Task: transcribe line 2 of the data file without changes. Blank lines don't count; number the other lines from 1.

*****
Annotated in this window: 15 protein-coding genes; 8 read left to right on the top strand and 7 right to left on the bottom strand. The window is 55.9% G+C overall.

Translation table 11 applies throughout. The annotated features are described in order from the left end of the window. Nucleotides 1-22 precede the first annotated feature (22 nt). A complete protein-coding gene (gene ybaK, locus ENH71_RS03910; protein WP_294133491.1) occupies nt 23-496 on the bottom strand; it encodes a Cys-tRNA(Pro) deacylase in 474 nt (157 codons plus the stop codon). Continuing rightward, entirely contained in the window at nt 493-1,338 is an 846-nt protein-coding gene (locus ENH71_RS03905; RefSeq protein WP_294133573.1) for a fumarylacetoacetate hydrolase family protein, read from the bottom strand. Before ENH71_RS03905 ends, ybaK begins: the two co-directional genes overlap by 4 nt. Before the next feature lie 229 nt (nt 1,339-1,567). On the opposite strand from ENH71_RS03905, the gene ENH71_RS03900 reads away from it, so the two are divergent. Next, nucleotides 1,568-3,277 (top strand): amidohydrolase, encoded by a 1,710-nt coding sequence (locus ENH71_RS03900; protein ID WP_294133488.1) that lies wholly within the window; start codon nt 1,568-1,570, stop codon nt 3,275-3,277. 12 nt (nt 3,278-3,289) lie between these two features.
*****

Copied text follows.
Translation table 11 applies throughout. The annotated features are described in order from the left end of the window. Nucleotides 1-22 precede the first annotated feature (22 nt). A complete protein-coding gene (gene ybaK, locus ENH71_RS03910; protein WP_294133491.1) occupies nt 23-496 on the bottom strand; it encodes a Cys-tRNA(Pro) deacylase in 474 nt (157 codons plus the stop codon). Continuing rightward, entirely contained in the window at nt 493-1,338 is an 846-nt protein-coding gene (locus ENH71_RS03905; RefSeq protein WP_294133573.1) for a fumarylacetoacetate hydrolase family protein, read from the bottom strand. Before ENH71_RS03905 ends, ybaK begins: the two co-directional genes overlap by 4 nt. Before the next feature lie 229 nt (nt 1,339-1,567). On the opposite strand from ENH71_RS03905, the gene ENH71_RS03900 reads away from it, so the two are divergent. Next, nucleotides 1,568-3,277 (top strand): amidohydrolase, encoded by a 1,710-nt coding sequence (locus ENH71_RS03900; protein ID WP_294133488.1) that lies wholly within the window; start codon nt 1,568-1,570, stop codon nt 3,275-3,277. 12 nt (nt 3,278-3,289) lie between these two features.